Confidential Information - Definition

Contract Type:

Confidential Information means any information disclosed by one party to the other party, before or after the date of this Agreement, that is marked as "confidential" or should reasonably be understood to be confidential given the nature of the information and the circumstances of disclosure. Confidential Information includes, but is not limited to, information relating to a party's business, operations, products, services, customers, suppliers, employees, finances, and intellectual property.


This defines what information is considered confidential under the agreement:

- It includes any information one party discloses to the other, whether marked "confidential" or reasonably obvious due to its nature and the circumstances.

- Confidential information covers details about business, operations, products, services, customers, suppliers, employees, finances, intellectual property, etc.

In plain terms, it broadly encompasses sensitive information exchanged between the parties, even if not labeled confidential, based on the context. This protects a wide range of proprietary, non-public data.

History of the clause (for the geeks)

Historically, confidentiality agreements lacked clear definitions of what constituted confidential information. This created ambiguity on what data was protected.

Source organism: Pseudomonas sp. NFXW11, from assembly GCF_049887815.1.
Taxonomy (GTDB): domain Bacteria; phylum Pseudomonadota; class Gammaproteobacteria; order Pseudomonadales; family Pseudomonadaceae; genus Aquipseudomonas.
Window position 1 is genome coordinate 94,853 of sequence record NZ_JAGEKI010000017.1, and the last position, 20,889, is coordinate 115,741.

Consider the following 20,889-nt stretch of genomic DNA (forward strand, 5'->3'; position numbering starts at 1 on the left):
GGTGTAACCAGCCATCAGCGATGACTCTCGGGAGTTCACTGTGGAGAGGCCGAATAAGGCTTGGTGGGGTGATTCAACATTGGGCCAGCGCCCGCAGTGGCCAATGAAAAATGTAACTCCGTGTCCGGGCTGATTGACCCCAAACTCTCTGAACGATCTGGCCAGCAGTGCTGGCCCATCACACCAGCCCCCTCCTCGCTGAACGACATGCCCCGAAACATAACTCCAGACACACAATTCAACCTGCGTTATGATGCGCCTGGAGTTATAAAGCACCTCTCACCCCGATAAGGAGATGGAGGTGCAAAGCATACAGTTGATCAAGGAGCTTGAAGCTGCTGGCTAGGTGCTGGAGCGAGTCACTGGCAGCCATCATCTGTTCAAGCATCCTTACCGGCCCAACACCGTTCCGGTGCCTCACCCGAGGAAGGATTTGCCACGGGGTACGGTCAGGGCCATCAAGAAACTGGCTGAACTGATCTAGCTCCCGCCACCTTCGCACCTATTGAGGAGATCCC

As confidential business dealings grew more complex, the range of sensitive information expanded. Parties wanted to protect trade secrets, strategies, designs, and other intellectual property, not just customer lists.

Confidential information definitions emerged to broadly describe protected data. They aimed to encompass both labeled confidential material and unlabeled information obviously sensitive in nature.

Provisions evolved listing examples of covered information like business plans, product designs, and supplier deals. This offered clarity on the wide scope without exhaustive enumeration.

Over time, tailored confidential information definitions became vital in delineating protections. They aimed to protect the full range of proprietary information exchanged, whether explicitly marked confidential or implicitly sensitive.

In effect, confidential information clauses developed to provide expansive and flexible protections for any non-public data that offered competitive value. This comprehensive approach aimed to adapt protections to business needs as diverse as the information itself.